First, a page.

The smart stats round-up: Dhawan's rise, and Lynn's fall

All stats updated until April 16, 2018. The qualifications are at least 50 balls faced for batsmen, and eight overs bowled for bowlers.

Thirteen matches into IPL 2018, Sunil Narine has offered more proof of why he is arguably the greatest T20 bowler around. In four games that Kolkata Knight Riders have played, Narine has figures of 7 for 82 from 15 overs, with an economy rate of 5.46, the best in the tournament so far.

Those numbers are impressive enough, but when seen in the context of the matches, they become extraordinary. Against Chennai Super Kings, he gave away only 4.25 runs per over when when the match run-rate was 10.20. The game against Sunrisers Hyderabad wasn't as high-scoring, but he still went at 4.25 when the average was 7.10. Taking into account the match economy rate and the specific overs that he bowled, Narine's Smart Economy Rate (SER) for the tournament so far is a staggering 2.77 and by far the best. In simple terms, taking into account the context of each match he has played so far, Narine has saved his team 40 runs in the overs he has bowled.

The next best SER, among those who have bowled eight or more overs this IPL, is Rashid Khan's 4.32, followed by Mujeeb ur Rahman's 5.17. Those three are among the top four in the regular economy rate table as well, but the next two SER positions go to bowlers who don't fare as well according to conventional metrics, which ignore criteria like match scoring-rates and which overs they bowled.

Rahul Tewatia was excellent against Knight Riders, going for just 18 in three overs, including a last over which cost only a single run. In their first match, against Kings XI Punjab, he went for 24 in four, when the match run-rate was 8.60. All of that translates to Tewatia having saved 17 runs for his team.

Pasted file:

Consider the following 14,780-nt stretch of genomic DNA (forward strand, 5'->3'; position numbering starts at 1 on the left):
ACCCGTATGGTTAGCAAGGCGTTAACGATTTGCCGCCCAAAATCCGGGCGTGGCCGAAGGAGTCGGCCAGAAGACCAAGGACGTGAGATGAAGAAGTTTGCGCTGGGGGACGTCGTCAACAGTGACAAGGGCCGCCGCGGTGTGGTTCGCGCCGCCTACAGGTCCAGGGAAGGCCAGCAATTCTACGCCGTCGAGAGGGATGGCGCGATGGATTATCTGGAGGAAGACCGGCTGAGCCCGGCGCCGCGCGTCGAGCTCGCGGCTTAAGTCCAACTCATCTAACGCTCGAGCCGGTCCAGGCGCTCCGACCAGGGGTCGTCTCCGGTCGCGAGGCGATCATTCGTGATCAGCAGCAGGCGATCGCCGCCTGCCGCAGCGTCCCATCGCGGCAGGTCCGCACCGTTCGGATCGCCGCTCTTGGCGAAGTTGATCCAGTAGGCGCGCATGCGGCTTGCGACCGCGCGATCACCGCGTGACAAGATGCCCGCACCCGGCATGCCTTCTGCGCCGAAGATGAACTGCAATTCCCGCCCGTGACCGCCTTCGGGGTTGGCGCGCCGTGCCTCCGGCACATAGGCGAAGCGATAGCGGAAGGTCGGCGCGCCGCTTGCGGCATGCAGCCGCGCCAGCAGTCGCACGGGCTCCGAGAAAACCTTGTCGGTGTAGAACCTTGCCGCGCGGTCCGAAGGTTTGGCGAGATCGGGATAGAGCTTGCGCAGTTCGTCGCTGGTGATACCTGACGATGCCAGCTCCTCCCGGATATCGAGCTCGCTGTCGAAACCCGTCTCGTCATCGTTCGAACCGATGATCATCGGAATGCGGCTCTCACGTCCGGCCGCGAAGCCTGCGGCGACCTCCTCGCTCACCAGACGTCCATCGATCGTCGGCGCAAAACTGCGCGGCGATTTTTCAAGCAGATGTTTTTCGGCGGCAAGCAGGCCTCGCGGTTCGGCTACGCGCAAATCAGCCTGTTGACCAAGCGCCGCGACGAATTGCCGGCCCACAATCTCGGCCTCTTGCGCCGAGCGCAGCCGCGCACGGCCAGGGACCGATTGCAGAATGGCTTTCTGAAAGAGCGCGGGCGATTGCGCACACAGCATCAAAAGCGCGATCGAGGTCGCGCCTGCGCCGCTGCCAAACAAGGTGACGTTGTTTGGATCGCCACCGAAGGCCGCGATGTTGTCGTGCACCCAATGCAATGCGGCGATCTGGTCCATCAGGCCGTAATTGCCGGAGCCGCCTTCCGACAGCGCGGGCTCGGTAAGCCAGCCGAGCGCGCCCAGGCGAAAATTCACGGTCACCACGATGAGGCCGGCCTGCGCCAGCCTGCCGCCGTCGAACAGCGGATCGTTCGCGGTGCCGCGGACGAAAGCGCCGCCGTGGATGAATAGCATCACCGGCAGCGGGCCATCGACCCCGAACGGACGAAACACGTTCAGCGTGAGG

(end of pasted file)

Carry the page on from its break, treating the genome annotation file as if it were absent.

Similarly, Mustafizur Rahman has a much better SER than regular ER. Of the 11.5 overs he has bowled in the tournament, 7.5 have either been in the Powerplay or at the death (16th to 20th). He has delivered the 20th over twice - against Super Kings and Delhi Daredevils, conceding 10 and 11 runs, but then the average in the 20th over across the last three IPL seasons is 11.61. Also, his four-over figures in his last two games are 3 for 24 and 1 for 25; the latter coming in a match where 389 runs were made in 40 overs, or 9.70 runs per over. His overall death-overs economy rate is 6.62, and his Powerplay economy is even better at 5.33. Runs saved for the team according to Smart stats: 13.

Shakib al Hasan and Siddarth Kaul, the two bowlers who are in the top five according to conventional metrics, have done well in relatively low-scoring games: the matches involving Sunrisers Hyderabad have had an overall run rate of 7.20, compared to 8.98 for Knight Riders, 8.52 for Mumbai Indians, and 9.22 for Daredevils.

Among the batsmen, while Andre Russell, KL Rahul and Sanju Samson have been terrific, one of the big improvers this season has been Shikhar Dhawan. With David Warner unavailable for Sunrisers Hyderabad, Dhawan has stepped up and taken on the role of the aggressor.

In the 2017 IPL, Dhawan had a conventional strike rate of 127.39, and a Smart Strike Rate (SSR) of 108.91, which means his scoring rate was below par compared to that of the match and that of the batsman at the other end. Taking into account those factors, Dhawan's 479 runs were actually worth 409.51, which means his actual contribution was 69.48 runs below par, for the number of balls he faced. But this season, his 130 runs are actually worth 163.42, which means he has scored 33.42 runs above par, which brings his SSR up to 177.63, pushing him to sixth place, a significant improvement from last year.

At the bottom end of the scale are the captains of Daredevils and Knight Riders, the only players with SSRs below 100. The bigger surprise, though, is that Chris Lynn also languishes towards the bottom of this table. His SSR in IPL 2017 was 237.8, but things haven't gone to plan so far for this season. Ajinkya Rahane's SSR justifies questions about his role at the top of the order, while Kane Williamson's SSR doesn't dip as much because of the low-scoring matches he has been involved in.

Among the bowlers at the bottom of the pile, the SER largely mirrors conventional rates, but whichever way you look at it, Rajasthan Royals must be having early doubts over their decision to pay USD 1.8 million for Jaydev Unadkat.